In an earlier article we discussed the phrase hypertrophy and just how strength, power, and fitness athletes can benefit from practicing hypertrophy at specific phases from the annual training program. The goal of this article is to offer coaches and athletes an over-all outline for hypertrophy training programming and offer insight on the importance of moderating total training volume (sets x reps) to prevent over-training and permit for hypertrophy adaptations to take place.
What Are Reps and Sets?
When prescribing exercises, we have a few variables to think about. Among those variables would be the final amount of sets, reps (repetitions), intensity (how heavy the weight it relative to with the idea to one-rep max or rate of perceived exertion), rest periods, exercise order, and frequency (how often each week, typically).
Sets are the final amount of complete rounds of repetitions someone would so inside a workout. Repetitions constitute one set, which rep ranges will go from 1 to, well, as high as your heart (and/or body) desires. For example, if you wanted your lifter to squat 100kg five times in a row, and do this 3 separate times with 90 seconds of rest among each grouping of 5 squats, the squat prescription could be 3 teams of 5 reps at 100kg, with 90 seconds rest.
How Reps and Sets Could affect Hypertrophy
When looking to increase muscle hypertrophy, science indicates that certain of the most basic factors for increasing the size of the person muscle fibers (muscle hypertrophy) is overall training volume. Higher training volumes, to an extent, have shown to increase hypertrophy, helping coaches and athletes build guidelines for exercise prescription. Note, that muscle tissues has additionally been proven to have a reaction to loading as well, and that’s why the below guidelines allow for a sports athlete to use moderate-heavy loads for moderate-higher repetition ranges done for moderate-higher sets.
General Sets and Reps Guidelines for Hypertrophy Training
The below guidelines are geared for that anyone looking to build general muscle hypertrophy with no specific sport-goal (apart from possess a firm foundation). There’s been some research suggesting that more advanced techniques for hypertrophy might be more appropriate for more advanced strength, power, and fitness athletes, however most of this is theoretical. Nonetheless, the below guidelines are usually known as the basis for nearly every single beginner and intermediate ?lifter, athlete, and sport. Note, the below guidelines include a wide range of goals; power, strength, muscle hypertrophy (highlighted), and muscular endurance.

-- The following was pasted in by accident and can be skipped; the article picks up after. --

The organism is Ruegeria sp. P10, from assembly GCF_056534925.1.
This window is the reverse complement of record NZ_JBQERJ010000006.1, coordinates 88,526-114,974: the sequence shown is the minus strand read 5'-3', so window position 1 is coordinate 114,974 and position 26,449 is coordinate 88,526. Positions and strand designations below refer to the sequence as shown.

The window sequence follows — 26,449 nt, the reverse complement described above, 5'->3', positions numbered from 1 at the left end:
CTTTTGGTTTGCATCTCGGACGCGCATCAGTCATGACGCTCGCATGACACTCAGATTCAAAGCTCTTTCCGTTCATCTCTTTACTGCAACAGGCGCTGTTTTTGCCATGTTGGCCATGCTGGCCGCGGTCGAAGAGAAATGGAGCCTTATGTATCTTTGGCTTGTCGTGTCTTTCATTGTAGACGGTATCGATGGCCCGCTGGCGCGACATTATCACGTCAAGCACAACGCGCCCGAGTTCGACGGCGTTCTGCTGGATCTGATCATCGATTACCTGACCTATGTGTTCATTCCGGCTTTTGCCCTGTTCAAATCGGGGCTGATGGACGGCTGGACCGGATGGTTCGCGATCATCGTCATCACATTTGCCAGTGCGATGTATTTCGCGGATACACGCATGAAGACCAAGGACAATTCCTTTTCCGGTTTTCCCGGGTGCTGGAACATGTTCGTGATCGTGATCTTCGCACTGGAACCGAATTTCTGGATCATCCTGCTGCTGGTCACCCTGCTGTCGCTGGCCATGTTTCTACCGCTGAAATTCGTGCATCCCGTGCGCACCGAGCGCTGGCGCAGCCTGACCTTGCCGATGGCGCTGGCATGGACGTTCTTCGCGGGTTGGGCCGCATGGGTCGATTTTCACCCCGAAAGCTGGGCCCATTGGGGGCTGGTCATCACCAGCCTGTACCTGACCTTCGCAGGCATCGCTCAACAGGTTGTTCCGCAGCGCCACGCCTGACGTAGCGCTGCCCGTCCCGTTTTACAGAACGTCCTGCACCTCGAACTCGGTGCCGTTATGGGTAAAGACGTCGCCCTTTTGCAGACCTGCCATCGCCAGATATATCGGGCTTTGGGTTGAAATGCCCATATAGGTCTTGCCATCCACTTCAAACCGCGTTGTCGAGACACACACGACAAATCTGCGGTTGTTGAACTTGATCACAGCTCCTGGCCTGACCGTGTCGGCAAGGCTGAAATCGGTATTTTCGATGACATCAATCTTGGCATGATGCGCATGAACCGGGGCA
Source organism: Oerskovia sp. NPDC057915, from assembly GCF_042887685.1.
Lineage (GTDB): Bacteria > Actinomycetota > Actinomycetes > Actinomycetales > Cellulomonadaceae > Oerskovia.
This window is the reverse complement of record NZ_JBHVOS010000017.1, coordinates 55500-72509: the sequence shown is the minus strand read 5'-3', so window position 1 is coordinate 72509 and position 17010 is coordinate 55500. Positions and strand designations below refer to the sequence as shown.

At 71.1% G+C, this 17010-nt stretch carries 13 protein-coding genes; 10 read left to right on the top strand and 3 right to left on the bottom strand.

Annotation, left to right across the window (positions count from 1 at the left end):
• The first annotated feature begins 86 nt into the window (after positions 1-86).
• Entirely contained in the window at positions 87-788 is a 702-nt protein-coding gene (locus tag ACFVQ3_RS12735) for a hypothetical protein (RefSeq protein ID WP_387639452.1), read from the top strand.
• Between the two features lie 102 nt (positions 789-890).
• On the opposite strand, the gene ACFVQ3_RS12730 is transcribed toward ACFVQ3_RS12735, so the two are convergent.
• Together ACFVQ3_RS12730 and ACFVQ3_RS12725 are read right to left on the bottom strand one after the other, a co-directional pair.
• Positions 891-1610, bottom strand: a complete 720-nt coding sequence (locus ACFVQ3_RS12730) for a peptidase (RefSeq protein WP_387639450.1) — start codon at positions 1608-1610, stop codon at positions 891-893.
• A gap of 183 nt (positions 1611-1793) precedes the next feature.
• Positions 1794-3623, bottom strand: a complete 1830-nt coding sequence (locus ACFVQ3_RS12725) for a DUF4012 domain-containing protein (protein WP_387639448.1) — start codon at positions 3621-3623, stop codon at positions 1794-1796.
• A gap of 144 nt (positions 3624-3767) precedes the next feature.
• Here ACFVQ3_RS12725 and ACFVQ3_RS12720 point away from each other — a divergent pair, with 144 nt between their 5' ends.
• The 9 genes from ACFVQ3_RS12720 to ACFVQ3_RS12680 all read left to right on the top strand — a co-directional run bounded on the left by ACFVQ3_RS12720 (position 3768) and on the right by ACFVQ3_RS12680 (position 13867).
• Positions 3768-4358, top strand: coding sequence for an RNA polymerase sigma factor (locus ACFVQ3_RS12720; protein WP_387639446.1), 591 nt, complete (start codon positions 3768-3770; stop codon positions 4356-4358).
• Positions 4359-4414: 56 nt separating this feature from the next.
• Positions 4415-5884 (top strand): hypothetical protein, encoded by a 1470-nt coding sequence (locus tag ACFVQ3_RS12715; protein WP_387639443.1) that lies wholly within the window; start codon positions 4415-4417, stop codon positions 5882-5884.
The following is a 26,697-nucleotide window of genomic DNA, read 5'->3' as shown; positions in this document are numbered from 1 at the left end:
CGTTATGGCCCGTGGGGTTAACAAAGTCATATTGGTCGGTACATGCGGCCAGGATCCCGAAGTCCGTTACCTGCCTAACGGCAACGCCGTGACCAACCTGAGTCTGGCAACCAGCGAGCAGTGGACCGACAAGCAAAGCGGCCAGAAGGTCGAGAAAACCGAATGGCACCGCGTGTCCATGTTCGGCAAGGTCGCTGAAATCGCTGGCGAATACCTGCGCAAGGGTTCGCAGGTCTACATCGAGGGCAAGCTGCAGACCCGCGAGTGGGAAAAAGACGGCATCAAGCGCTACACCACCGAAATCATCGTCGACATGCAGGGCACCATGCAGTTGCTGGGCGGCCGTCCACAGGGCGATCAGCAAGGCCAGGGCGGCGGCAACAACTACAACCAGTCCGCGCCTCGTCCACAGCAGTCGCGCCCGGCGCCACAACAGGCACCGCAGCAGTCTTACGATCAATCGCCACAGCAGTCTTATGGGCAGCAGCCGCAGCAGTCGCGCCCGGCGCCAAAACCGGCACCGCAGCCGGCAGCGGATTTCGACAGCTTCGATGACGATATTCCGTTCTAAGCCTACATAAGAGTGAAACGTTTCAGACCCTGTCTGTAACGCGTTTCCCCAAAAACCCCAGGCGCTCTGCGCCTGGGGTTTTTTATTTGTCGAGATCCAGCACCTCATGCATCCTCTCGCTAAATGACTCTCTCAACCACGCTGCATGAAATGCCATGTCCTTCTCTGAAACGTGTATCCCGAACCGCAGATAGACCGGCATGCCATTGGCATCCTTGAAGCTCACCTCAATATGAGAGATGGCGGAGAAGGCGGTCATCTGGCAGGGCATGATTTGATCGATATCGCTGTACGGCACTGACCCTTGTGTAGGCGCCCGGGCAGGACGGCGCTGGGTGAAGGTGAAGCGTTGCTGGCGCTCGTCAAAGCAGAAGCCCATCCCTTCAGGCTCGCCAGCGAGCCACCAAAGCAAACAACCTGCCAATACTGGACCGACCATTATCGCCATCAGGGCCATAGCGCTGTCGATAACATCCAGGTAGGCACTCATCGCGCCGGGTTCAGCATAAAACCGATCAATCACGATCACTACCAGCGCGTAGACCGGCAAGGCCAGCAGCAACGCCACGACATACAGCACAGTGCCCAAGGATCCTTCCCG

|Training Goal||Total Working Sets||Repetition Ranges||Training Intensity (% of 1RM)|
|Functional Strength and Hypertrophy||4-6||4-6||75-85|
It is important to note the total amount of sets is influenced greatly by training frequency. When examining the effectiveness of an exercise program for building hypertrophy, we should consider the total volume across the entire week, month, or program. For instance, when looking at increasing leg hypertrophy, total working sets (for many, drug-free lifters) across per week can range from 12-20 total working sets based on an athlete’s ability to recovery and/or fitness level (more advanced athletes might not be equipped to handle as much loading because of moving more weight over time).
The above chart is assuming that the lifter has a baseline knowledge of their 1RM of the compound lift (like the squat, deadlift, bench press, etc.). These guidelines could be manipulated (primary total sets per exercise) to ensure that each group of muscles will get between 12-20 total working sets per week from the wide array of compound exercises. For example, when programming for leg development, you you have a lifter carry out the back squat, front squat, and box squat every week (on separate days), for 5 sets of 8-10 repetitions. This would be a total of 15 working sets per week. Coaches will have to monitor training and recovery to see if this loading (15 total sets is too much volume) is simply too much to recuperate from over time.
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